Thursday, February 28, 2008

The Future Of Jerusalem:First Know The Facts

Elan Ezrachi
Special To The Jewish Week
Over the past 40 years, a new reality has emerged in Jerusalem. Most people cannot recall what existed prior to 1967. The “new” Jerusalem is a mixture of irreversible developments as well as problems that are extremely difficult to resolve. Further, the 730,000 residents of Jerusalem, Jews and Palestinians alike, have created their own existential mechanisms and invented a reality that enables them to manage their lives in a vibrant multicultural city. And now we learn that Israel and the Palestinians are closer than ever to discussing the future status of the “eternal” city.The question of Jerusalem cannot be reduced to the “slogan of the week” competition. If Jews around the world, as well as Israelis and Palestinians, wish to have a constructive rol in this conversation they must find ways to learn the facts on the ground. The future of Jerusalem will not be shaped by sentimental or theological assertion.

At the end of the day, Jerusalem is a living urban organism that has a history and a reality. The “real” Jerusalem has to be taken into account in determining the future. For the many Jews in the diaspora who are preparing to make a pilgrimage to Israel, and for the Jews who will follow the debate only from afar, the time has come to bring reality into the discourse.
The public arena in Israel is heating up while it is addressing the future of Jerusalem. The tensions are getting higher as the core issues of the conflict are brought to the negotiating table, among them the future of Jerusalem. One major question in the debate is whether the fate of Jerusalem can even be considered. Some argue that Jerusalem’s future cannot be determined through the ordinary democratic process of general elections.

Rather, some believe the fate of Jerusalem has to be brought to a national referendum. Others demand that a special majority in the Knesset will be required to make such a decision. Similarly, an old debate is being reopened regarding the role of diaspora Jews as participants in deciding the future of the city. And all this is happening without any viable proposal on the table. Israel and the Palestinians have not shown any signs yet that a practical solution for the future of Jerusalem is being considered.

Still, the emotional and political barometer is on the rise. Special campaigns are under way, political threats are voiced and slogans are fired from all directions. In addition, pollsters and researchers are trying to predict what the public reactions will be when different scenarios are considered.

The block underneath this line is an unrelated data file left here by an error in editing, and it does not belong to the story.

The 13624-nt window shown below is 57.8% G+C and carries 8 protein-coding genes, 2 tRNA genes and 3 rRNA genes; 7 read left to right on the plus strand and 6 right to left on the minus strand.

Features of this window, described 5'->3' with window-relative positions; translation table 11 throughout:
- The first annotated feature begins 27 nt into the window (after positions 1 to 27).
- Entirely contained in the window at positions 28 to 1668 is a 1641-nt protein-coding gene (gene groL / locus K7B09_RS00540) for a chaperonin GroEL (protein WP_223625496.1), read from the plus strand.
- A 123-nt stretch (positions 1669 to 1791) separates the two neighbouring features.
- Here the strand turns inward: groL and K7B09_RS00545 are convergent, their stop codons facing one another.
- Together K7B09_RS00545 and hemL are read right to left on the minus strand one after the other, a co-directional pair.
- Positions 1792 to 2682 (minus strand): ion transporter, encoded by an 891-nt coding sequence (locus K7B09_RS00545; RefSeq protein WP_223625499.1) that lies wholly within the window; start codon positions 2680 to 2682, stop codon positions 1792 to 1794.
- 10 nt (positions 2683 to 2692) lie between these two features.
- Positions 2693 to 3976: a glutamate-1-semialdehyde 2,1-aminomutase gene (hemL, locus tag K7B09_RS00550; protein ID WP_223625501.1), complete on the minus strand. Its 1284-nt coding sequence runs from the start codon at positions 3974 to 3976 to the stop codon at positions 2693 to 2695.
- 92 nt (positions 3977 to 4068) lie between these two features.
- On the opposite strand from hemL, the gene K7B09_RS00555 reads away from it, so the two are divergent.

A poll commissioned by the Shalem Center, a Jerusalem-based think-tank, revealed that only 16 percent of Israelis believe Diaspora Jews should be involved in the decision. The people trust the prime minister even less, with only 5 percent believing that the prime minister should determine Jerusalem’s fate. Among those who feel that such decisions should belong to Israelis, 34 percent say they mean “all” Israeli citizens and 32 percent say they mean only Jewish citizens.
Let’s assume that diaspora Jews could have a voice in determining the future of Jerusalem. To what extent are leaders and representatives of the Jewish diaspora prepared to make informed recommendations?

The likelihood is that for the vast majority of world Jewry, the question of Jerusalem is remote and obscure. How many Jews can tell the difference between Jerusalem prior to 1967 and afterwards? Who knows how and why Israel created the current municipal boundaries of what is called today “unified Jerusalem?” What are the Jewish neighborhoods that were built in East Jerusalem after 1967? What is the status of Palestinians living in the municipal boundaries of Jerusalem? Just like most Israelis, perhaps even more so, it is safe to say that diaspora Jews are unfamiliar with the basics of these issues.

Assuming that we have a short amount of time until the two sides will come up with a proposed solution, it behooves all sides to look carefully at the real dimensions. Jerusalem deserves a solution that will ensure a livable and vibrant metropolis that will enable the perpetuation of the legacy of this eternal city. Lovers of Jerusalem should rally behind a viable and constructive option for the generations to come.

Elan Ezrachi is the director of the International School for Jerusalem Studies, at Yad Ben-Zvi.

No comments: